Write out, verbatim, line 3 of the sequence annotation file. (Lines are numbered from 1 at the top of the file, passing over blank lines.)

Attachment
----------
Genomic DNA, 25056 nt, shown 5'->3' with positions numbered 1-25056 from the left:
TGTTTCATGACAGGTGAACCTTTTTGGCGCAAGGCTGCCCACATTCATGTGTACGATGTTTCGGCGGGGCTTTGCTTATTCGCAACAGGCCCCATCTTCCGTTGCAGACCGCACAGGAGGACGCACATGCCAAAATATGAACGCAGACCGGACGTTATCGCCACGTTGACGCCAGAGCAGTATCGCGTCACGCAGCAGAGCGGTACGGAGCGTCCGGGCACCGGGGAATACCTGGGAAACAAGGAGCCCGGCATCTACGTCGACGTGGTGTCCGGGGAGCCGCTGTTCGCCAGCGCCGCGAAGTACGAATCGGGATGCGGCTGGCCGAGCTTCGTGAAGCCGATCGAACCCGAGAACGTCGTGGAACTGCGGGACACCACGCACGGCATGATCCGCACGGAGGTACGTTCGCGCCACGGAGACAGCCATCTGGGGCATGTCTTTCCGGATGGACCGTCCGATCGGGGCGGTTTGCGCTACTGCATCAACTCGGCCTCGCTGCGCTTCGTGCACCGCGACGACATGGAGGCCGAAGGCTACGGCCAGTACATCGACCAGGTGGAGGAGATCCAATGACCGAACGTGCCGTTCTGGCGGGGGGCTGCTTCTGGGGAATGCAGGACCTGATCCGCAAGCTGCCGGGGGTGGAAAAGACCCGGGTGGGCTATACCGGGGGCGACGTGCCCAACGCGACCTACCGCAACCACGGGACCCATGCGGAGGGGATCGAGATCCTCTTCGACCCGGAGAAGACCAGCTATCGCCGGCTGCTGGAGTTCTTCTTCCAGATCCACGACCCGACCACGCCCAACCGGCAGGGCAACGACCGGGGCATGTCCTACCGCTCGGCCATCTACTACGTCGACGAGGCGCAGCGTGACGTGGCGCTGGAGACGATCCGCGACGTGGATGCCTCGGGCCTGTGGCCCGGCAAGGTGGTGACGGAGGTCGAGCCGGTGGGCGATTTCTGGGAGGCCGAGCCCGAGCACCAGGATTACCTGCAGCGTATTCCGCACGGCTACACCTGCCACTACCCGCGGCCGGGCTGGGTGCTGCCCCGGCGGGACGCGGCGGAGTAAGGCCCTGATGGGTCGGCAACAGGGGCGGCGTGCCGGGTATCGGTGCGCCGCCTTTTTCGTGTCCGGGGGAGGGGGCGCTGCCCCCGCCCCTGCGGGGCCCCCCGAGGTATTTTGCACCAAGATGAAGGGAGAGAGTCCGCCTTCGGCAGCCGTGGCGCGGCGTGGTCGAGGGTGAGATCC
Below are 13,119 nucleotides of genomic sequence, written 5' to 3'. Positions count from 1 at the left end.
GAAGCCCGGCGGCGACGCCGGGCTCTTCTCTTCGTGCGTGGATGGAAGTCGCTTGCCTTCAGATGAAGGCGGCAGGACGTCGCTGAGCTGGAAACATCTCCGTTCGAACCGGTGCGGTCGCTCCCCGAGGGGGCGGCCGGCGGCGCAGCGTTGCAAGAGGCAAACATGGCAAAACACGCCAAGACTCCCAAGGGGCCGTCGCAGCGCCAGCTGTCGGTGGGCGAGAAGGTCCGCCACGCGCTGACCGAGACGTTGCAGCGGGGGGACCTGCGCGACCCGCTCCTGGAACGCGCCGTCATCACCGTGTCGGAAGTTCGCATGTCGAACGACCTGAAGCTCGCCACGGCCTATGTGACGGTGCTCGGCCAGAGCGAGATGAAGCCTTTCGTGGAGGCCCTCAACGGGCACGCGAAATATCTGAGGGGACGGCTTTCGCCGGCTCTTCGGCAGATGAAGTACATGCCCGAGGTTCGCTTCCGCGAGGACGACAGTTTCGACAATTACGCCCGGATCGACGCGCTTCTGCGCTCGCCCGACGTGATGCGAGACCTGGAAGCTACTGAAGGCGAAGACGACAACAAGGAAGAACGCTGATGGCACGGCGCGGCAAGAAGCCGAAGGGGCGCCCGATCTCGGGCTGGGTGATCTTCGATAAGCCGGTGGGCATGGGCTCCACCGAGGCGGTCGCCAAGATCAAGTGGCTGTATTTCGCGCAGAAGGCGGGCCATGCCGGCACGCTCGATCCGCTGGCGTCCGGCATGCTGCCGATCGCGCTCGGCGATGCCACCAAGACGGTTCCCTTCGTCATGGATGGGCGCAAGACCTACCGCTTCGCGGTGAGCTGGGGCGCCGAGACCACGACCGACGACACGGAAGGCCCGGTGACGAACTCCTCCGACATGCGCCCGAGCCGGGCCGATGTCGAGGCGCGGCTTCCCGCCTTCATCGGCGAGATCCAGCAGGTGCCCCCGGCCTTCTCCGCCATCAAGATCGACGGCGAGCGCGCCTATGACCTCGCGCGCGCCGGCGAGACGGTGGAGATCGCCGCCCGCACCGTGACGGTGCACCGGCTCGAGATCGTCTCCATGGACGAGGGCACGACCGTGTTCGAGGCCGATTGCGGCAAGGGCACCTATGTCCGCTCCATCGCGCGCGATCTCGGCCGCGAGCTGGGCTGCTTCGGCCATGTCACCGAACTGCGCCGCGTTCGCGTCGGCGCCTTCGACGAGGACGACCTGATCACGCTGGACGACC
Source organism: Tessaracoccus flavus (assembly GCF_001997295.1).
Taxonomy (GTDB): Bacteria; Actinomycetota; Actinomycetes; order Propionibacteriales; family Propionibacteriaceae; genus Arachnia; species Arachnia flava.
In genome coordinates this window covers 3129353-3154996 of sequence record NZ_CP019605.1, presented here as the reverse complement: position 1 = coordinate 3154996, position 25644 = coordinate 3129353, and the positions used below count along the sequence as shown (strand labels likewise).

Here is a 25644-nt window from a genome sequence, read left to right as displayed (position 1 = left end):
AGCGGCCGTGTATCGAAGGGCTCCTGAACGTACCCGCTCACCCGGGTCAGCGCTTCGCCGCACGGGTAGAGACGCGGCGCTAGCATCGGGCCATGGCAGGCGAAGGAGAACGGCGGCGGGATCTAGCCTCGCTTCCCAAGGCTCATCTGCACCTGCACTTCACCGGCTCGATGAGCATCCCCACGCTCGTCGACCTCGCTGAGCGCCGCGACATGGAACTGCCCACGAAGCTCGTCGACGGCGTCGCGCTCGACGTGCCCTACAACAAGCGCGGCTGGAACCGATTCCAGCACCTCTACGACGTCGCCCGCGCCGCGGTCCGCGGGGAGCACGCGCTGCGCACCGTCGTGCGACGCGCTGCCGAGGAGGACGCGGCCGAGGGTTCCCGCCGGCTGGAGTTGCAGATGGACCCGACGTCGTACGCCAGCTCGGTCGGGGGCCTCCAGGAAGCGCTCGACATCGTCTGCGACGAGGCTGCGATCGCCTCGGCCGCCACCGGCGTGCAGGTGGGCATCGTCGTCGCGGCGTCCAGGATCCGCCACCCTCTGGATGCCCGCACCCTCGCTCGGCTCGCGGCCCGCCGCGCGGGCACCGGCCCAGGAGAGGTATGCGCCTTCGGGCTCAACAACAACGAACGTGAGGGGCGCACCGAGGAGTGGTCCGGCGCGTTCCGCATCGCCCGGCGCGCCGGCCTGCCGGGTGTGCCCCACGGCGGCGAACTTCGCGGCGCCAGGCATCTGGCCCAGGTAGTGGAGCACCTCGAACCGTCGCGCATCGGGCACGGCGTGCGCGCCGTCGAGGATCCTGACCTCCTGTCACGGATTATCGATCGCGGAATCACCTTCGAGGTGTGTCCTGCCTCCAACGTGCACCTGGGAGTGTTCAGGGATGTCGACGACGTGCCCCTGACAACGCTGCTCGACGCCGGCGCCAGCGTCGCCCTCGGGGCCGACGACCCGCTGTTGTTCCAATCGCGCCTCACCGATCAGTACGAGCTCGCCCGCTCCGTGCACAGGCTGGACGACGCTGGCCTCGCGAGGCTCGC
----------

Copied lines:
Below are 13,119 nucleotides of genomic sequence, written 5' to 3'. Positions count from 1 at the left end.